Papilio demoleus is a common and widespread swallowtail butterfly. The butterfly is also known as the lime butterfly, lemon butterfly, lime swallowtail, and chequered swallowtail. These common names refer to their host plants, which are usually citrus species such as the cultivated lime. Unlike most swallowtail butterflies, it does not have a prominent tail. The butterfly is a pest and invasive species, found from Asia to Australia. The butterfly has spread to Hispaniola island (Dominican Republic) in the Western Hemisphere,
The butterfly is tailless and has a wingspan 80–100 mm.:52 Above, the background colour is black. A broad, irregular yellow band is found on the wings above, which is broken in the case of the forewing. Besides this, the butterfly has a large number of irregular spots on the wing. The upper hindwing has a red tornal spot with blue edging around it.
As the caterpillar ages, its hunger for leaf tissue continues to grow.
Detailed description as given by Charles Thomas Bingham in 1905:
"Upper side of wings has the ground colour black. The fore wing has the base below cell and basal half of latter so irrorated with yellow scales as to form more or less complete transverse dotted lines, two outwardly oblique yellow spots in cell and a curved spot at its upper apex; a spot at base and another beyond it in interspace 8; a discal transverse series of cream-yellow spots irregular in arrangement and size extends from interspace la to 8; the series interrupted in interspace 5 and the spot in interspace 7 double; this is followed by a sinuous postdiscal series of spots and an admarginal terminal series of smaller spots. In many specimens between the discal and postdiscal series the black ground-colour is irrorated with yellowish scales. Hind wing: base and an edging that decreases in width along the dorsal margin irrorated with yellow scales; followed by a broad medial yellow irregular band, a sinuous postdiscal series of outwardly emarginate yellow spots and a terminal series of smaller similarly coloured spots as on the fore wing. The inner margin of the medial band is curved inwards, the outer margin is very irregular and uneven; in the cell the band does not reach the apex, but beyond the cell there are one or more cream-yellow spots, and the black groundcolour is irrorated with yellowish scales; finally at the tornal angle there is an oval ochraceous-red spot emarginate on its inner side in the female and in both sexes surmounted by a blue lunule; while in interspace 7 between the medial band and the postdiscal spot there is a large ocellus-like spot of the black ground-colour more or less irrorated with blue scales."
"The underside has the ground-colour similar, the cream-coloured markings paler and conspicuously larger. The markings differ from those on the upperside in that the forewing has the basal half of cell and base of wing below it with cream-coloured streaks that coalesce at base; irregular ochraceous spots in interspaces 5 to 8 and the discal series of spots complete not interrupted in interspace 5. On the underside of the hind wing, the black at base of wing and along the dorsal margin centred largely with pale cream-colour; the ocellus in interspace 7, the apex of the cell and the black groundcolour between the medial band and postdiscal markings in interspaces 2-6 centred with ochraceous, margined with blue.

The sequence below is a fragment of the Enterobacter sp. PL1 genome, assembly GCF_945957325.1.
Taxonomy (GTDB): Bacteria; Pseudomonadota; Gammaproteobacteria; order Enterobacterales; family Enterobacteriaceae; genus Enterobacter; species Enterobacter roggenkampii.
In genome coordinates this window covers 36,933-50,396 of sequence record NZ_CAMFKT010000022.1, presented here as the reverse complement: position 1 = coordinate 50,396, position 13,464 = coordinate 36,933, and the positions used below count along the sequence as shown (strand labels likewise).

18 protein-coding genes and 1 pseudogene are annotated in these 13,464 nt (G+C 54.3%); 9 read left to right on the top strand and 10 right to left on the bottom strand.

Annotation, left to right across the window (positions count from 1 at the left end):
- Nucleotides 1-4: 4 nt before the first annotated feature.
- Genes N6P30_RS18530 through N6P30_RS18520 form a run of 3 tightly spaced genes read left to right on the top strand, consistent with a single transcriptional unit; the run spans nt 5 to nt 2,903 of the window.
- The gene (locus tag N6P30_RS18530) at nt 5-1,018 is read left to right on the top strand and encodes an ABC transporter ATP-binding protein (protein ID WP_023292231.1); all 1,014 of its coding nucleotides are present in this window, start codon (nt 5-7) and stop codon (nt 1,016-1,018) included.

Antennae dark reddish brown, touched with ochraceous on the innerside towards the club; head, thorax and abdomen dusky black, the head and thorax anteriorly streaked with cream-vellow: beneath: the palpi, thorax and abdomen cream-yellow with lateral longitudinal black lines on the last."
P. d. malayanus
Status, range, and habitat
Syria, Iraq, Oman, United Arab Emirates, Kuwait, Qatar, Iran, western and possibly eastern Afghanistan, the Indian Subcontinent (India including the Andamans, Bangladesh, western Pakistan, Sri Lanka, Nepal), Myanmar, Thailand, the Philippines, Cambodia, southern China (including Hainan, Guangdong province), Taiwan, Japan (rare strays), Malaysia, Singapore, Indonesia (Kalimantan, Sumatra, Sula, Talaud, Flores, Alor and Sumba), Papua New Guinea, Australia (including Lord Howe Island), Solomon Islands, and possibly other Pacific Ocean islands.
In recent years, the butterfly has spread to Hispaniola island (Dominican Republic) in the Western Hemisphere, and subsequently to Jamaica, and Puerto Rico. The Dominican population originated from Southeast Asia but how the butterfly reached there is not known.
The widespread range of P. demoleus indicates the butterfly's tolerance and adaptation to diverse habitats. It is found in savannahs, fallow lands, gardens, evergreen and semi-evergreen forests, and shows a preference for streams and riverbeds. In India, it is mostly found in the plains, but can be found on the hills of peninsular India and up to 7,000 feet (2,100 m) in the Himalayas. It is common in urban gardens and may also be encountered in wooded country. The butterfly is also a very successful invader, its spread appearing to be due to its strong flight, increase in urbanisation and agricultural land use that opens up new areas for dispersal, and greater availability of food plants.